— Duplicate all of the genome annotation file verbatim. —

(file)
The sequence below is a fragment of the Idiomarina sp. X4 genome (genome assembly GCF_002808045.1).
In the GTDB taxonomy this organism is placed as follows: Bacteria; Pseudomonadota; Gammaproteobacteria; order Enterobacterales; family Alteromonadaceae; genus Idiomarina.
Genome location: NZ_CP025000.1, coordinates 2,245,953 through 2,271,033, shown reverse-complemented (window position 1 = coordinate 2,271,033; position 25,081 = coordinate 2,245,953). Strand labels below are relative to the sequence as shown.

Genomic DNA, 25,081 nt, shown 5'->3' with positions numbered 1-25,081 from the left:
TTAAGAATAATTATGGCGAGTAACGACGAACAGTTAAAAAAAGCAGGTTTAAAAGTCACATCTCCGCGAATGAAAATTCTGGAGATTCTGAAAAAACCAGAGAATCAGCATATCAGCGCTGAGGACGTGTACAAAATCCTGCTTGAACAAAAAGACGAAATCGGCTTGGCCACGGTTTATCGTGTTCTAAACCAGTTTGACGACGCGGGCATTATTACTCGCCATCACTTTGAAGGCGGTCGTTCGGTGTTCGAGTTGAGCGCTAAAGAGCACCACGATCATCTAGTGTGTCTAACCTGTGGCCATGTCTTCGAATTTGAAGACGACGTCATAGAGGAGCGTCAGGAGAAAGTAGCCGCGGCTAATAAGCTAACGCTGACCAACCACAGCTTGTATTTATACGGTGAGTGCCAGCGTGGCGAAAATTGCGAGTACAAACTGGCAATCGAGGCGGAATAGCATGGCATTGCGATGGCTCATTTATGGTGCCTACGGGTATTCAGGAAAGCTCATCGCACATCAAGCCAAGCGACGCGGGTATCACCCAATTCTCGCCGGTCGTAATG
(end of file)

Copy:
The sequence below is a fragment of the Idiomarina sp. X4 genome (genome assembly GCF_002808045.1).
In the GTDB taxonomy this organism is placed as follows: Bacteria; Pseudomonadota; Gammaproteobacteria; order Enterobacterales; family Alteromonadaceae; genus Idiomarina.
Genome location: NZ_CP025000.1, coordinates 2,245,953 through 2,271,033, shown reverse-complemented (window position 1 = coordinate 2,271,033; position 25,081 = coordinate 2,245,953). Strand labels below are relative to the sequence as shown.

Genomic DNA, 25,081 nt, shown 5'->3' with positions numbered 1-25,081 from the left:
TTAAGAATAATTATGGCGAGTAACGACGAACAGTTAAAAAAAGCAGGTTTAAAAGTCACATCTCCGCGAATGAAAATTCTGGAGATTCTGAAAAAACCAGAGAATCAGCATATCAGCGCTGAGGACGTGTACAAAATCCTGCTTGAACAAAAAGACGAAATCGGCTTGGCCACGGTTTATCGTGTTCTAAACCAGTTTGACGACGCGGGCATTATTACTCGCCATCACTTTGAAGGCGGTCGTTCGGTGTTCGAGTTGAGCGCTAAAGAGCACCACGATCATCTAGTGTGTCTAACCTGTGGCCATGTCTTCGAATTTGAAGACGACGTCATAGAGGAGCGTCAGGAGAAAGTAGCCGCGGCTAATAAGCTAACGCTGACCAACCACAGCTTGTATTTATACGGTGAGTGCCAGCGTGGCGAAAATTGCGAGTACAAACTGGCAATCGAGGCGGAATAGCATGGCATTGCGATGGCTCATTTATGGTGCCTACGGGTATTCAGGAAAGCTCATCGCACATCAAGCCAAGCGACGCGGGTATCACCCAATTCTCGCCGGTCGTAATG